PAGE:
Family Of Late OU Linebacker Helps Fight Prescription Drug Abuse

Thursday, December 19th 2013, 8:18 pm
By: News 9

It's been two years since OU linebacker Austin Box died from a prescription drug overdose. The autopsy revealed Box had six different drugs in his system.

Box's parents have now partnered with the state to try to prevent anymore prescription drug overdoses.

From 2007 to 2011, the State Medical Examiner's Office reported more than 2,500 deaths in Oklahoma were prescription-drug related. And that's why "Take As Prescribed" is now in action.

"Austin was a humble young man who felt that he'd been given so much in life that he had to not waste his talent," Craig Box, Austin's dad, said.

Two years ago, Austin Box's parents had no idea their son was dealing with a lot of pain from numerous sports injuries. The football player found comfort in five separate pain killers and one anti-anxiety drug.

"Austin was clearly ashamed of the secret he was keeping. We didn't know, his girlfriend didn't know, his best friend didn't know," said Box.

7/12/2011 Related Story: Five Drugs Found In OU Linebacker Austin Box At Time Of Death

So to prevent others from dealing with prescription drug problems alone, the Box family has teamed up with the state of Oklahoma to promote a comprehensive plan called "Take As Prescribed."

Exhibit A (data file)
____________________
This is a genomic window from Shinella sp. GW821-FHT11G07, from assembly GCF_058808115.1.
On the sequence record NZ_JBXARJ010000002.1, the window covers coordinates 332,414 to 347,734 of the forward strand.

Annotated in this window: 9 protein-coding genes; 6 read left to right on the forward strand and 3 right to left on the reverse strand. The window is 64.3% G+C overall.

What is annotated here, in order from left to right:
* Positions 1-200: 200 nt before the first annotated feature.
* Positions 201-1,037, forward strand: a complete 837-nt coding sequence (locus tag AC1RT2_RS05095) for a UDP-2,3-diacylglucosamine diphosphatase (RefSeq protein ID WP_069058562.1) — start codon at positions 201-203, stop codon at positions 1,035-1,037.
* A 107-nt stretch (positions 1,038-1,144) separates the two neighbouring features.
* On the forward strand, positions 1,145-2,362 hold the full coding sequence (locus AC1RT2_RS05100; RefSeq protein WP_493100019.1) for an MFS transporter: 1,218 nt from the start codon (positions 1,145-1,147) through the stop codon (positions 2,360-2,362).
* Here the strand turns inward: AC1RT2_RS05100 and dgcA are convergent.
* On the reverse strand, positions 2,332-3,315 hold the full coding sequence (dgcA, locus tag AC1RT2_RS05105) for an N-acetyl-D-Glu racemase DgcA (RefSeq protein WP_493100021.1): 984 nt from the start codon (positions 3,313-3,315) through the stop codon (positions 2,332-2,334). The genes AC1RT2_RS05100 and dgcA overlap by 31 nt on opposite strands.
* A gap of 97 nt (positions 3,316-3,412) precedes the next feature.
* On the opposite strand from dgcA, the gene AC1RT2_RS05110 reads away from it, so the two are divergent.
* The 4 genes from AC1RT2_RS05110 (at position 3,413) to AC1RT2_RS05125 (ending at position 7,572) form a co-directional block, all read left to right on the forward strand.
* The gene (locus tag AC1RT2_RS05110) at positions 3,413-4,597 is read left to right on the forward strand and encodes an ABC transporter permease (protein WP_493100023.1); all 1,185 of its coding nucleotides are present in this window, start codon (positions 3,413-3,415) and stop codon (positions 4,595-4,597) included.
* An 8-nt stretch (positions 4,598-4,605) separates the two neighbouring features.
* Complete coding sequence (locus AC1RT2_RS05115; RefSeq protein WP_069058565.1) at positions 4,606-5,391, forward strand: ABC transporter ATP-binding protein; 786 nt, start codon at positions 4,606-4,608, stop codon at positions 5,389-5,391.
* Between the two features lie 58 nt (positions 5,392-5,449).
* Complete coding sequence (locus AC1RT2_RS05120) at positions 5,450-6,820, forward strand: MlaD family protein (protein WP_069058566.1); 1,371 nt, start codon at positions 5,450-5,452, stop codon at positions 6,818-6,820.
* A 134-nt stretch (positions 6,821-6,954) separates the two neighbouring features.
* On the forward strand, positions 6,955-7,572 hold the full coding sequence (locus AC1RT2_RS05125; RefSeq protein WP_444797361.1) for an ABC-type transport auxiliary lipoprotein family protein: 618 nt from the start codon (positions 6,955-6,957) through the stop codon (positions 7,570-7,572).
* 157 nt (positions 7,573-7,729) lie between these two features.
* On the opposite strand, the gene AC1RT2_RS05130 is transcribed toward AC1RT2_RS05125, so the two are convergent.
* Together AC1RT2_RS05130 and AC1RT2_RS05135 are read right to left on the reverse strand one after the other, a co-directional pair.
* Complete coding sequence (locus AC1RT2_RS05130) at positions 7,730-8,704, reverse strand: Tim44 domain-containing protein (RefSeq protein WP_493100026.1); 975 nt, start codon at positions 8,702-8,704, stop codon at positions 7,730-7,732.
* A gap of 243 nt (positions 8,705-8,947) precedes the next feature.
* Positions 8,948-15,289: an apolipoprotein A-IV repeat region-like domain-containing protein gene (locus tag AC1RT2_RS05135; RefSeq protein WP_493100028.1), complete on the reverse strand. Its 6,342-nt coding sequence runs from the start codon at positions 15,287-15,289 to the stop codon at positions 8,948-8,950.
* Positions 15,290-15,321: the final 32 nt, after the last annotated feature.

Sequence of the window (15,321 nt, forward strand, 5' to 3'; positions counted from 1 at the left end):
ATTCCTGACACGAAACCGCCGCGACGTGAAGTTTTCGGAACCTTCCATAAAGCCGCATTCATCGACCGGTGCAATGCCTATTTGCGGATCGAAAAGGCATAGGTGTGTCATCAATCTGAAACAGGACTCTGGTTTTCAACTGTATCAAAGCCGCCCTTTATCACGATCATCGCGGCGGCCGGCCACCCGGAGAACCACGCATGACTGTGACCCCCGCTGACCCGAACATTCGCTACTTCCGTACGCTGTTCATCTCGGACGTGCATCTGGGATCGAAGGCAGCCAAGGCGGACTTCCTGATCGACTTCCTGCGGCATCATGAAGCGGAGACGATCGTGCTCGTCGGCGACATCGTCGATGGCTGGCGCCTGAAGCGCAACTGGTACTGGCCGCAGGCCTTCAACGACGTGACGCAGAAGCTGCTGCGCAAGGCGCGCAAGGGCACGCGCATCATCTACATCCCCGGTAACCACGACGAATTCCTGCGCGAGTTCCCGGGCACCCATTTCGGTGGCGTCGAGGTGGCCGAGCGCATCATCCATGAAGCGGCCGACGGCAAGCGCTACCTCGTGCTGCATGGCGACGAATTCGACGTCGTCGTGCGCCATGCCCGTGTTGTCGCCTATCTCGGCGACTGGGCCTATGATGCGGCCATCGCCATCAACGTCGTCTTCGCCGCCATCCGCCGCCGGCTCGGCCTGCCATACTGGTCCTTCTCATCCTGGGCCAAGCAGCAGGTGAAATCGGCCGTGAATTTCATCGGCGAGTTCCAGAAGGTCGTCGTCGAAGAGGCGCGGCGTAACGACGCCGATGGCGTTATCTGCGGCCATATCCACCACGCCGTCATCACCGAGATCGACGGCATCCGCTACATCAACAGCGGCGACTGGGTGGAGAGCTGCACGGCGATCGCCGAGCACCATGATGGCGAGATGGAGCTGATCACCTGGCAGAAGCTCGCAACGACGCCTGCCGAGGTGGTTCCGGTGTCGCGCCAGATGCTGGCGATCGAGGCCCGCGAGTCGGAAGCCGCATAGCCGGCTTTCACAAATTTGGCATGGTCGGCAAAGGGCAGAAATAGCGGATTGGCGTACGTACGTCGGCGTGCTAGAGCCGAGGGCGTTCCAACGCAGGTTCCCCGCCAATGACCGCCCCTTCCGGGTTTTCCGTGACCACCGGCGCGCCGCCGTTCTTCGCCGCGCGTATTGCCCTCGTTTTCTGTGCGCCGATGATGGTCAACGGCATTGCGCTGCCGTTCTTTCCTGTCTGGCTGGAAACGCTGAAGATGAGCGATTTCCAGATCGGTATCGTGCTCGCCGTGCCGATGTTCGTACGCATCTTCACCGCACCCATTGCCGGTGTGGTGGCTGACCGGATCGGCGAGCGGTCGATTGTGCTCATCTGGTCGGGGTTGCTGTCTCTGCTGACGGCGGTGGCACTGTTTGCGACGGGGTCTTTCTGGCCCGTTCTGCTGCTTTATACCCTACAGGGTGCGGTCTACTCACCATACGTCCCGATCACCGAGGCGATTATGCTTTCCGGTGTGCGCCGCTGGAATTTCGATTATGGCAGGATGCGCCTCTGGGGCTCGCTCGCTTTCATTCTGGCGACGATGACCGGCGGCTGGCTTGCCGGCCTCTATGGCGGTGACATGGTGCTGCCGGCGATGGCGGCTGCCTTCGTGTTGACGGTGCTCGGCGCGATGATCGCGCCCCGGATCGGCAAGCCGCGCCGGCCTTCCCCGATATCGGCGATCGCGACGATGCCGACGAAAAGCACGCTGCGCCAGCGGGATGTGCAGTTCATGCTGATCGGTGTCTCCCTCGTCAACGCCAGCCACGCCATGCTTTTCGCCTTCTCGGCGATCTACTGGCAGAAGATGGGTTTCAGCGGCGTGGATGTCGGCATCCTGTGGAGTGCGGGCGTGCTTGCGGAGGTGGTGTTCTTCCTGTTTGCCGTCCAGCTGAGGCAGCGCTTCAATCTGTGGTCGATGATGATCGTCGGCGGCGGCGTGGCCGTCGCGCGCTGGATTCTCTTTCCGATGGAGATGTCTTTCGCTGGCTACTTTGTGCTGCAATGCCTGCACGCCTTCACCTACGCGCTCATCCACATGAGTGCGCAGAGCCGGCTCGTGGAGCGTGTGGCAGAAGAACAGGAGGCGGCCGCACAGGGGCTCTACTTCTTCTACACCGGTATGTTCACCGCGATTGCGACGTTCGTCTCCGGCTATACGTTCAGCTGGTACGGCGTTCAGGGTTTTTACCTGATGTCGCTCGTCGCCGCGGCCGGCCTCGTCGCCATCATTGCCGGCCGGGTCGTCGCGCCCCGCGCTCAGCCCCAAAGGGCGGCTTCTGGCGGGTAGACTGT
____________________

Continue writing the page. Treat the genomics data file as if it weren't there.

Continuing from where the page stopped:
"If what we do can save one child and one family from losing a child, it's worth the effort," said Box.

"We are going to make a change for those facing substance abuse for those in our state," Gov. Mary Fallin said.

The details of the plan include the establishment and promotion of prescription drug drop boxes; a place where citizens can drop off drugs at secure locations.

"People can come with no questions asked just to get it out of their cabinets," OBN Director Darrell Weaver said.

7/29/2011 Related Story: Permanent Drop Box In Edmond For Unwanted Prescription Drugs

And while those prescription medications are in the home, the state encourages the use of personal lock boxes.

"It's almost scary how available they are," said Weaver. "You go into a cabinet [and] they're there."

There are already 148 public drop boxes across the state. In just two years, the state has collected more than 24 tons of prescription drugs.

By 2014, the state plans to have at least one drop box in every county. Oklahoma has also launched a website called which has information and advice for avoiding prescription drug abuse.